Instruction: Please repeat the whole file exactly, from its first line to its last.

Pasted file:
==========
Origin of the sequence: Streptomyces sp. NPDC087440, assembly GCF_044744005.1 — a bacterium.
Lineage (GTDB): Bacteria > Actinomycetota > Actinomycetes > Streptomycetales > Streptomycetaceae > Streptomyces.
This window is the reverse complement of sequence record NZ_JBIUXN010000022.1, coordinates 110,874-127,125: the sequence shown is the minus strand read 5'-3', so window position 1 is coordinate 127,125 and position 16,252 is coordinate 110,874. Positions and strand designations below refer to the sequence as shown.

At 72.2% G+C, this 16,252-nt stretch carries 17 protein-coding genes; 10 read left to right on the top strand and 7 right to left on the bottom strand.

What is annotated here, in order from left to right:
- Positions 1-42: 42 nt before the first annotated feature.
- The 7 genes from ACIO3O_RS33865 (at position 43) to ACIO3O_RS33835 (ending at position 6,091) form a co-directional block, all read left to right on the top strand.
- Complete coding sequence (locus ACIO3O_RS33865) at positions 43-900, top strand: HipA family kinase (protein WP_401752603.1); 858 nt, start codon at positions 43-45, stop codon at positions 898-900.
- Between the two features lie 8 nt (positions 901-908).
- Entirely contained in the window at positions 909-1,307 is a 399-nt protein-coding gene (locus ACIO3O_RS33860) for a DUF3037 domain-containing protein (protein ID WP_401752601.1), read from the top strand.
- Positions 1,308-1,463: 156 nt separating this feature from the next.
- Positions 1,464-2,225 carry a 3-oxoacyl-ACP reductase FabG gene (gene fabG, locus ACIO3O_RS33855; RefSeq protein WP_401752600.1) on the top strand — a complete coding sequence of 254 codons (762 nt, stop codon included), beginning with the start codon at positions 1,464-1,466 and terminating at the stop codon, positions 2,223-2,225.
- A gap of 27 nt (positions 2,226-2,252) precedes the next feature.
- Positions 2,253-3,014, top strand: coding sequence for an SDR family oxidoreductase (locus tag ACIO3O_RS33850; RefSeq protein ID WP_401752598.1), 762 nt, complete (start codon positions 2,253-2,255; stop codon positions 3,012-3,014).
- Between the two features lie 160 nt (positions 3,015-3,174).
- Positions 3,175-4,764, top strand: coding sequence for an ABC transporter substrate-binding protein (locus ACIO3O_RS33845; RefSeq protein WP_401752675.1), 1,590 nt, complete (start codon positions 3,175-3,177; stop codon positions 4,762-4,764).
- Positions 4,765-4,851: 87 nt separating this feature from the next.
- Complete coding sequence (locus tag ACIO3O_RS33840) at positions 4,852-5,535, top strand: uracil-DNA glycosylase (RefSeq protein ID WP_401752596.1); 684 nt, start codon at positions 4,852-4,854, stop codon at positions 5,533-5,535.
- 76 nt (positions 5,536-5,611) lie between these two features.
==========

Origin of the sequence: Streptomyces sp. NPDC087440, assembly GCF_044744005.1 — a bacterium.
Lineage (GTDB): Bacteria > Actinomycetota > Actinomycetes > Streptomycetales > Streptomycetaceae > Streptomyces.
This window is the reverse complement of sequence record NZ_JBIUXN010000022.1, coordinates 110,874-127,125: the sequence shown is the minus strand read 5'-3', so window position 1 is coordinate 127,125 and position 16,252 is coordinate 110,874. Positions and strand designations below refer to the sequence as shown.

At 72.2% G+C, this 16,252-nt stretch carries 17 protein-coding genes; 10 read left to right on the top strand and 7 right to left on the bottom strand.

What is annotated here, in order from left to right:
- Positions 1-42: 42 nt before the first annotated feature.
- The 7 genes from ACIO3O_RS33865 (at position 43) to ACIO3O_RS33835 (ending at position 6,091) form a co-directional block, all read left to right on the top strand.
- Complete coding sequence (locus ACIO3O_RS33865) at positions 43-900, top strand: HipA family kinase (protein WP_401752603.1); 858 nt, start codon at positions 43-45, stop codon at positions 898-900.
- Between the two features lie 8 nt (positions 901-908).
- Entirely contained in the window at positions 909-1,307 is a 399-nt protein-coding gene (locus ACIO3O_RS33860) for a DUF3037 domain-containing protein (protein ID WP_401752601.1), read from the top strand.
- Positions 1,308-1,463: 156 nt separating this feature from the next.
- Positions 1,464-2,225 carry a 3-oxoacyl-ACP reductase FabG gene (gene fabG, locus ACIO3O_RS33855; RefSeq protein WP_401752600.1) on the top strand — a complete coding sequence of 254 codons (762 nt, stop codon included), beginning with the start codon at positions 1,464-1,466 and terminating at the stop codon, positions 2,223-2,225.
- A gap of 27 nt (positions 2,226-2,252) precedes the next feature.
- Positions 2,253-3,014, top strand: coding sequence for an SDR family oxidoreductase (locus tag ACIO3O_RS33850; RefSeq protein ID WP_401752598.1), 762 nt, complete (start codon positions 2,253-2,255; stop codon positions 3,012-3,014).
- Between the two features lie 160 nt (positions 3,015-3,174).
- Positions 3,175-4,764, top strand: coding sequence for an ABC transporter substrate-binding protein (locus ACIO3O_RS33845; RefSeq protein WP_401752675.1), 1,590 nt, complete (start codon positions 3,175-3,177; stop codon positions 4,762-4,764).
- Positions 4,765-4,851: 87 nt separating this feature from the next.
- Complete coding sequence (locus tag ACIO3O_RS33840) at positions 4,852-5,535, top strand: uracil-DNA glycosylase (RefSeq protein ID WP_401752596.1); 684 nt, start codon at positions 4,852-4,854, stop codon at positions 5,533-5,535.
- 76 nt (positions 5,536-5,611) lie between these two features.